Looking back, it’s easy to see that Metallica’s career moves were part of a carefully orchestrated master plan, their lack of interest in "making it big" a clever bending of the truth. Their press quotes were carefully chosen. They wisely employed an exclusive photographer, Ross Halfin, and retained tight control over their image. Their fashion had an effective, uniformity even for "street clothes." Their artwork and merchandise, punk-like in its simplicity, had an Andy Warhol pop-art aesthetic, sophisticated yet highly accessible. And most of these effective creative decisions were the work of Lars Ulrich, the band’s drummer and founder and an upper class Dane with a prep school vocabulary, a knowledge of modern art, and a business savvy that rivaled his own band’s powerful management team.

Metallica’s transformation from music industry black sheep to one of the top selling acts in history was partially built on the illusion of the whole band being nothing but a bunch of average, scruffy headbangers who didn’t really know what they were doing businesswise. Van Halen’s rise to the top was aided by the illusion of their lives being all smiles—one big, happy party, 24/7. But illusions aside, neither band’s ascent towards immortality would have been possible without something very real at its core: timeless music that touched a nerve, resonated with legions of fans, and broke a lot of rules in the process.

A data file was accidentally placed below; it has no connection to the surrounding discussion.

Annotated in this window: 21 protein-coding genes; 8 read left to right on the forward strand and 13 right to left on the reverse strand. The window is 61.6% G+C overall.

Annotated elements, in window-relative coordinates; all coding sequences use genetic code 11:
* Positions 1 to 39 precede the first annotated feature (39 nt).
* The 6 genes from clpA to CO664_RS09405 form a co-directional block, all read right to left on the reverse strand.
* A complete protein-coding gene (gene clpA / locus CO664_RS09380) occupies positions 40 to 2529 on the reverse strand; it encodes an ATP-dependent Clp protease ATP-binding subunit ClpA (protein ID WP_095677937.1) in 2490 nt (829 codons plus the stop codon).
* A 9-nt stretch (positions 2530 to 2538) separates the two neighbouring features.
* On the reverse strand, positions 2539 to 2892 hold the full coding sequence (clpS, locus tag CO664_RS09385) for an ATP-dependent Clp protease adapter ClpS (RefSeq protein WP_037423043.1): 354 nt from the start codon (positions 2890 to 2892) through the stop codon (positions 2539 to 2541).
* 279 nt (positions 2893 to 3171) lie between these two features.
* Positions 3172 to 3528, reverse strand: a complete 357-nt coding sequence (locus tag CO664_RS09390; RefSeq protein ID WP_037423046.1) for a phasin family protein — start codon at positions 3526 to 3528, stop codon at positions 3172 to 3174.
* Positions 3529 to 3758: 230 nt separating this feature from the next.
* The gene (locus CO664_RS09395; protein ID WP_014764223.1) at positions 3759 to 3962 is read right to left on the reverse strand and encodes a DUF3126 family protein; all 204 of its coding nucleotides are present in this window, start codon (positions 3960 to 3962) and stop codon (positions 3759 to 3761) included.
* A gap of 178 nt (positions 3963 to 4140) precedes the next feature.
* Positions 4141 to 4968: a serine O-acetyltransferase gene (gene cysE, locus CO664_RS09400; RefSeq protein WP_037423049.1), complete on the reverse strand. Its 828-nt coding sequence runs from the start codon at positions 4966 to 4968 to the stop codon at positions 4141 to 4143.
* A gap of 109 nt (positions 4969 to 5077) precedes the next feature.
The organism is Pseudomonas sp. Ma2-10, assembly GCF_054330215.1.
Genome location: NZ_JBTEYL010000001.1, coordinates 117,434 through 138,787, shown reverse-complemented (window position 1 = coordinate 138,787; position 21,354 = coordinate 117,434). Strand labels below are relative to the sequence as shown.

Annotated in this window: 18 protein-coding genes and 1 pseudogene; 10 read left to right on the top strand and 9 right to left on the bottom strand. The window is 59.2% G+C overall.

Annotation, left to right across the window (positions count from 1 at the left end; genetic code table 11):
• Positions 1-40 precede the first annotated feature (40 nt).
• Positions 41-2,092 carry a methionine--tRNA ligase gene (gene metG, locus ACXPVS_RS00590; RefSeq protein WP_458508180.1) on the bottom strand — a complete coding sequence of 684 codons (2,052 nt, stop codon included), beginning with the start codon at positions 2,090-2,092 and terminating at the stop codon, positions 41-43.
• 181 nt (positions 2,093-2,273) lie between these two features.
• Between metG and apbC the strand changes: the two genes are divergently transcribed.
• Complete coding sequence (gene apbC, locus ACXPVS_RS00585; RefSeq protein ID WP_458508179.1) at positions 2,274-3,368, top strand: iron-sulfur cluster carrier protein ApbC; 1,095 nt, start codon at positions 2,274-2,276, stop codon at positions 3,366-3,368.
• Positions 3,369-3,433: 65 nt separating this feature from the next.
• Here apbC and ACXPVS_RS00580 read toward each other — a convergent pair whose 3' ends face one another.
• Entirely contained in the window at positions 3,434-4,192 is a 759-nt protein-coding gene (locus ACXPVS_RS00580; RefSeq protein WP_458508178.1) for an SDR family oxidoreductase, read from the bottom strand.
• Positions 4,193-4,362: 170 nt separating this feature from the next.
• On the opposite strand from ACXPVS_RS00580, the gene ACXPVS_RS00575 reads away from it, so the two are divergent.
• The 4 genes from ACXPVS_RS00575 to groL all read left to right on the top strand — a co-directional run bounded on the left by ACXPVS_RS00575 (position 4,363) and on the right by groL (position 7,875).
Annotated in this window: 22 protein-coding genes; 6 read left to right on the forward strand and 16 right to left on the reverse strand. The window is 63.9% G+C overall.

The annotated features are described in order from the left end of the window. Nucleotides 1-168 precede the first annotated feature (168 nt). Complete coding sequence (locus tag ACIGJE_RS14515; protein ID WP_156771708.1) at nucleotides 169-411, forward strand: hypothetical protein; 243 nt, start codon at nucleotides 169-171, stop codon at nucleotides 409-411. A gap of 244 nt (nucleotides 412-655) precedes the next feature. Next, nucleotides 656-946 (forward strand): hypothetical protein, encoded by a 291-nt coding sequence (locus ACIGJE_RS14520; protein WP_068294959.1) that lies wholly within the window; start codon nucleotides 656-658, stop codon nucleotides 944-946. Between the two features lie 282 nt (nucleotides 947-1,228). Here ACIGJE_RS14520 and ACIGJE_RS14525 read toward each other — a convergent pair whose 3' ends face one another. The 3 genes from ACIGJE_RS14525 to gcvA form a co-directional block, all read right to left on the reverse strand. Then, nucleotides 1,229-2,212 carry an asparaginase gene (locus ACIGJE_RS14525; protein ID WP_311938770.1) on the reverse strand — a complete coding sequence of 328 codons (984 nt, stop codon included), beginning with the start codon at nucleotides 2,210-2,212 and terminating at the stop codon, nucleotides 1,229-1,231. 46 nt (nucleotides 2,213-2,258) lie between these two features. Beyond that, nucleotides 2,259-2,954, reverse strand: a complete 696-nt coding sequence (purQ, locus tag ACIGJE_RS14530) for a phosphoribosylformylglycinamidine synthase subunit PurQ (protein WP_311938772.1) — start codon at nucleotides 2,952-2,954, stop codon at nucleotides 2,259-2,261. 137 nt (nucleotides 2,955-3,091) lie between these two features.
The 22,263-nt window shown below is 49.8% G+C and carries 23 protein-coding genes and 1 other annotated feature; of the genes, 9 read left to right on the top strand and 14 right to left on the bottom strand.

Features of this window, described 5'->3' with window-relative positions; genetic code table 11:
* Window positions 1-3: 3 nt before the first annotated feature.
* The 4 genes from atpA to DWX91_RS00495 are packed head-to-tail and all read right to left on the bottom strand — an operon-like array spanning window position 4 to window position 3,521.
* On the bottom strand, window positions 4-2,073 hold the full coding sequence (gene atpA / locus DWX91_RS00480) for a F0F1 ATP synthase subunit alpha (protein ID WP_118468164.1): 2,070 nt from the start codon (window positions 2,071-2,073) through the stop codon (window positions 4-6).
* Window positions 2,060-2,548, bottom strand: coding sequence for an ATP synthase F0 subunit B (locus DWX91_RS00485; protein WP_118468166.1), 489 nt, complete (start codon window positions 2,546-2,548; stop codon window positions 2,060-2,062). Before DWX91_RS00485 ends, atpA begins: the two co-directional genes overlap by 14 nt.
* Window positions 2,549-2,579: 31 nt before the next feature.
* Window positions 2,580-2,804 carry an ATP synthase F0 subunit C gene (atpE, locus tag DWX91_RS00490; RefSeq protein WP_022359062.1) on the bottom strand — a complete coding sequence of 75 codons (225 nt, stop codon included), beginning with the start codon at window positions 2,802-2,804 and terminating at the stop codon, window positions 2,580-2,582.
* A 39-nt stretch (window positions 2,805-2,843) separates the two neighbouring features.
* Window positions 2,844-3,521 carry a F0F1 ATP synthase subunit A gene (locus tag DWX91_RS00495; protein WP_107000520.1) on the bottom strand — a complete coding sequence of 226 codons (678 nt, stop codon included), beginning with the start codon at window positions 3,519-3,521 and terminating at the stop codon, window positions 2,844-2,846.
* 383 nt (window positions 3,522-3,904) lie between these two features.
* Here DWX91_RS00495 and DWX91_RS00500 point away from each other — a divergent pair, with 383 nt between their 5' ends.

It is not a criticism, just an observation, to point out that illusion, verbal and otherwise, is a frequent component for the world’s biggest rock bands. The use of strategic "lies" has proven true, even amongst bands that, at one time, couldn’t have been seen as more "real" or less "gimmicky." For in the music business, the concept of a band that has "no gimmicks" is very often, in and of itself, a gimmick.